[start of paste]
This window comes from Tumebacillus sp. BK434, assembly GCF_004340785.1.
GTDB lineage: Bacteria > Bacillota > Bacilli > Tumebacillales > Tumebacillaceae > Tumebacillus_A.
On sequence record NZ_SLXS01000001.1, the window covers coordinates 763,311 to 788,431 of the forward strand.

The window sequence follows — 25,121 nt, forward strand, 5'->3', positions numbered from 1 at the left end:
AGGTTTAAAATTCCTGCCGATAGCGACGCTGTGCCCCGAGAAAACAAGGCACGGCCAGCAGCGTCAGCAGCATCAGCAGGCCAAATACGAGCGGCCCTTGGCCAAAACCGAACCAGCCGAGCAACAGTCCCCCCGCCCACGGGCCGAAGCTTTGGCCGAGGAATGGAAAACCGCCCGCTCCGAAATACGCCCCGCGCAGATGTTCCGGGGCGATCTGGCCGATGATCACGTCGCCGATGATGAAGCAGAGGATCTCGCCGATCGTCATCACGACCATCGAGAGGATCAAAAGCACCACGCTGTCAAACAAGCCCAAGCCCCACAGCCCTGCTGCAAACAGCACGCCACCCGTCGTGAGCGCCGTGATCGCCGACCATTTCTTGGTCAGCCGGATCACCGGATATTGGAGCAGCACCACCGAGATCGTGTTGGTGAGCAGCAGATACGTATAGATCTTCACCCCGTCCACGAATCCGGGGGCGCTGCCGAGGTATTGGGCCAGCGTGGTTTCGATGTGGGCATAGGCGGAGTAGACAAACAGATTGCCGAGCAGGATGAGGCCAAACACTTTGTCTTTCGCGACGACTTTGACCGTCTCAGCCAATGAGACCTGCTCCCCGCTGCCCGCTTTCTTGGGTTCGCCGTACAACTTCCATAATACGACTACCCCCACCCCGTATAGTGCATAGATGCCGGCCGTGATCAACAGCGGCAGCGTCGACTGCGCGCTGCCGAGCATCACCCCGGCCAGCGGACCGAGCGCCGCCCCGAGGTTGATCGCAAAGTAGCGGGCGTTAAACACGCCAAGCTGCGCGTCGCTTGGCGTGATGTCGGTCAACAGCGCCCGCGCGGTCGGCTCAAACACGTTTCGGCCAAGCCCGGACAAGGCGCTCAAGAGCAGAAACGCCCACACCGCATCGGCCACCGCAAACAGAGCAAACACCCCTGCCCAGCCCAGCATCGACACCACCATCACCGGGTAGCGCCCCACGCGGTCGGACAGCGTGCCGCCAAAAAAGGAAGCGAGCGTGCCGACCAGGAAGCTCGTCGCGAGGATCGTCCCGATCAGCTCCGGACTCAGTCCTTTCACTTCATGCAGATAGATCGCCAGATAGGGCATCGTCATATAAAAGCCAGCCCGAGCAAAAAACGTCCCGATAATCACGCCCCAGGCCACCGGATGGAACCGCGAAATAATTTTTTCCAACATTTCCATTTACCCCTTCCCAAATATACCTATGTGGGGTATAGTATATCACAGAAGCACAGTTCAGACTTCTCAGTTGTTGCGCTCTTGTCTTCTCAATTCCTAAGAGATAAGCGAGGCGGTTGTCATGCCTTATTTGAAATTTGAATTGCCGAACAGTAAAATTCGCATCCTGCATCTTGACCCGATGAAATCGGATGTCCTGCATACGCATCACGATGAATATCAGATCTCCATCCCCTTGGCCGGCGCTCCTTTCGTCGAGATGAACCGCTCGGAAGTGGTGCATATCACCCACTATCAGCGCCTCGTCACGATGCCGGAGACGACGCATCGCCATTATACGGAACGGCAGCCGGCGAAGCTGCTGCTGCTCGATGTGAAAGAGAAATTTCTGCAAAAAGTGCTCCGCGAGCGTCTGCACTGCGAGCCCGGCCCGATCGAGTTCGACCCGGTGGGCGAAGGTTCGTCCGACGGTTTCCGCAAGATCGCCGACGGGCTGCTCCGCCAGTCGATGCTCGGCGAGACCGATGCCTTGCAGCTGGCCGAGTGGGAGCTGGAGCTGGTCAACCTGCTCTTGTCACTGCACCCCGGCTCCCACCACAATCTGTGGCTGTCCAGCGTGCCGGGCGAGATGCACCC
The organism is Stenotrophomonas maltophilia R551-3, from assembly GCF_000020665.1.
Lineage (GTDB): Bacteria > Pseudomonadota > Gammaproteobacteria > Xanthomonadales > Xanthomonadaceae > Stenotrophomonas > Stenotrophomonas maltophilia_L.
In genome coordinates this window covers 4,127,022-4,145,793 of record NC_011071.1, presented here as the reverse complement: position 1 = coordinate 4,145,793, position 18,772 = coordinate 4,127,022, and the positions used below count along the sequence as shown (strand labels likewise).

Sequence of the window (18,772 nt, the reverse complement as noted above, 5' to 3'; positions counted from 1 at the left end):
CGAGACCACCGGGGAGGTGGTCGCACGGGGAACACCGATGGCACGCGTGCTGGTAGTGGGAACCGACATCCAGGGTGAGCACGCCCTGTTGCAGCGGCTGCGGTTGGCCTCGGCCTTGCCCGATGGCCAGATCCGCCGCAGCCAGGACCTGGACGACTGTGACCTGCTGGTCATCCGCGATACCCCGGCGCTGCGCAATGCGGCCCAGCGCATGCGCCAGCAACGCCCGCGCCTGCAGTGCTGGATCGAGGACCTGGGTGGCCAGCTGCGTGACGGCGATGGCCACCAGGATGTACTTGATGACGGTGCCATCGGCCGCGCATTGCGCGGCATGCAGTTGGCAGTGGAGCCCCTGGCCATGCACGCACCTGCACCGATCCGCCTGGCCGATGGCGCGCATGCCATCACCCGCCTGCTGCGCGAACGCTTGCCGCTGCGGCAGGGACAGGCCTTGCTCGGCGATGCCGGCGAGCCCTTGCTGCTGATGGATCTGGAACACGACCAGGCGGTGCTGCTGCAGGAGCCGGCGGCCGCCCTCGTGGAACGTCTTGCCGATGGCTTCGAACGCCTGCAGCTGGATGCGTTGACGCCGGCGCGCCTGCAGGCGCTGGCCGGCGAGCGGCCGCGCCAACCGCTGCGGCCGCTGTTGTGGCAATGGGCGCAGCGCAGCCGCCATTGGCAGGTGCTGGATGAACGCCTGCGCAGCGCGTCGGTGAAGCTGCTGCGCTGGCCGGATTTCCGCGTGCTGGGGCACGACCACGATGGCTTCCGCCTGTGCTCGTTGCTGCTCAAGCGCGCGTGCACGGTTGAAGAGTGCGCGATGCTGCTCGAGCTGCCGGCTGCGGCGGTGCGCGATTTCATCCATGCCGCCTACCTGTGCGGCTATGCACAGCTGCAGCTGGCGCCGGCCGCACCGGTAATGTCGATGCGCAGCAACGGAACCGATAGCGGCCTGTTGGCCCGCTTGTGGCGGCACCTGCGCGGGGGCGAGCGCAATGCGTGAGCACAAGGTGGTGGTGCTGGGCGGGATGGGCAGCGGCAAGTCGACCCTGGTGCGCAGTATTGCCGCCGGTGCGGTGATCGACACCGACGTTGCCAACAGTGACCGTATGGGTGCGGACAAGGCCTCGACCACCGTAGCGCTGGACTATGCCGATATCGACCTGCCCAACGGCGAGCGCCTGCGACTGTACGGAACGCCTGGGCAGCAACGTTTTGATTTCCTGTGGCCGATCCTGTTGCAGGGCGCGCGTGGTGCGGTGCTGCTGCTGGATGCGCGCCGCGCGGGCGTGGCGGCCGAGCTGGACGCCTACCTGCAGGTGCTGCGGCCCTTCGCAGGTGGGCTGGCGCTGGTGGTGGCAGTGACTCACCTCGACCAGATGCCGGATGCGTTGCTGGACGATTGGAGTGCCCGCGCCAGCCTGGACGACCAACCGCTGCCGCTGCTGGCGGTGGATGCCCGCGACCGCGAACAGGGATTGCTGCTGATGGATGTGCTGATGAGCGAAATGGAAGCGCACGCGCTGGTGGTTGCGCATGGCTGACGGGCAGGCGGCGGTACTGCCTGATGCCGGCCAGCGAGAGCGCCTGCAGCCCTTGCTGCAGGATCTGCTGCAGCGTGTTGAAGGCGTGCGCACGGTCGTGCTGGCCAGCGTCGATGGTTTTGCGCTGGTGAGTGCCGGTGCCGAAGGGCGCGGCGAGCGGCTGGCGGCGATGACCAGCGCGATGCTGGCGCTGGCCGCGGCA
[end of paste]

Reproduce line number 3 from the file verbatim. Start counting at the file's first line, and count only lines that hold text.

On sequence record NZ_SLXS01000001.1, the window covers coordinates 763,311 to 788,431 of the forward strand.